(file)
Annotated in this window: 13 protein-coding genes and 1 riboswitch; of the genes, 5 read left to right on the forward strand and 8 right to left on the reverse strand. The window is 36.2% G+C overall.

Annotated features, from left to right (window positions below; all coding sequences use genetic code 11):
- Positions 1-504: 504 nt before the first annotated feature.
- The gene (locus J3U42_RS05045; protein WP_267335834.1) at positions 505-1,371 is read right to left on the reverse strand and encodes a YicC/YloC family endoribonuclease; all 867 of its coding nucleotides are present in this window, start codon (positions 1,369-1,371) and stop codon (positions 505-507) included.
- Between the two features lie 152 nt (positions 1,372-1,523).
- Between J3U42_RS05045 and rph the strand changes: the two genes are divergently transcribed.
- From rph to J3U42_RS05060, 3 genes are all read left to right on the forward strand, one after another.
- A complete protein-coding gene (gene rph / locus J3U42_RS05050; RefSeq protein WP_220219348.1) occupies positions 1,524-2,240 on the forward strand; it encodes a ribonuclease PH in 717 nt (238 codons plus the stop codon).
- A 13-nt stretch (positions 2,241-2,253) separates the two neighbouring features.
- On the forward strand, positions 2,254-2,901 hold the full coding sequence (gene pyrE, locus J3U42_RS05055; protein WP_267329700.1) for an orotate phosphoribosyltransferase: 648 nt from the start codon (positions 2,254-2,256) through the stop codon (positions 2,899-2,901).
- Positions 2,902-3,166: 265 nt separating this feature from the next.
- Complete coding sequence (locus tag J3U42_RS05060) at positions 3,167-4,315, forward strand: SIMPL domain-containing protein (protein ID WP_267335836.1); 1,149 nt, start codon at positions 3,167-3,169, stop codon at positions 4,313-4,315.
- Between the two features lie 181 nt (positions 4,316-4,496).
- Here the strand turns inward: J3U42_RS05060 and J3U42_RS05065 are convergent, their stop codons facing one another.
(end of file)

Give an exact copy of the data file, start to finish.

Annotated in this window: 13 protein-coding genes and 1 riboswitch; of the genes, 5 read left to right on the forward strand and 8 right to left on the reverse strand. The window is 36.2% G+C overall.

Annotated features, from left to right (window positions below; all coding sequences use genetic code 11):
- Positions 1-504: 504 nt before the first annotated feature.
- The gene (locus J3U42_RS05045; protein WP_267335834.1) at positions 505-1,371 is read right to left on the reverse strand and encodes a YicC/YloC family endoribonuclease; all 867 of its coding nucleotides are present in this window, start codon (positions 1,369-1,371) and stop codon (positions 505-507) included.
- Between the two features lie 152 nt (positions 1,372-1,523).
- Between J3U42_RS05045 and rph the strand changes: the two genes are divergently transcribed.
- From rph to J3U42_RS05060, 3 genes are all read left to right on the forward strand, one after another.
- A complete protein-coding gene (gene rph / locus J3U42_RS05050; RefSeq protein WP_220219348.1) occupies positions 1,524-2,240 on the forward strand; it encodes a ribonuclease PH in 717 nt (238 codons plus the stop codon).
- A 13-nt stretch (positions 2,241-2,253) separates the two neighbouring features.
- On the forward strand, positions 2,254-2,901 hold the full coding sequence (gene pyrE, locus J3U42_RS05055; protein WP_267329700.1) for an orotate phosphoribosyltransferase: 648 nt from the start codon (positions 2,254-2,256) through the stop codon (positions 2,899-2,901).
- Positions 2,902-3,166: 265 nt separating this feature from the next.
- Complete coding sequence (locus tag J3U42_RS05060) at positions 3,167-4,315, forward strand: SIMPL domain-containing protein (protein ID WP_267335836.1); 1,149 nt, start codon at positions 3,167-3,169, stop codon at positions 4,313-4,315.
- Between the two features lie 181 nt (positions 4,316-4,496).
- Here the strand turns inward: J3U42_RS05060 and J3U42_RS05065 are convergent, their stop codons facing one another.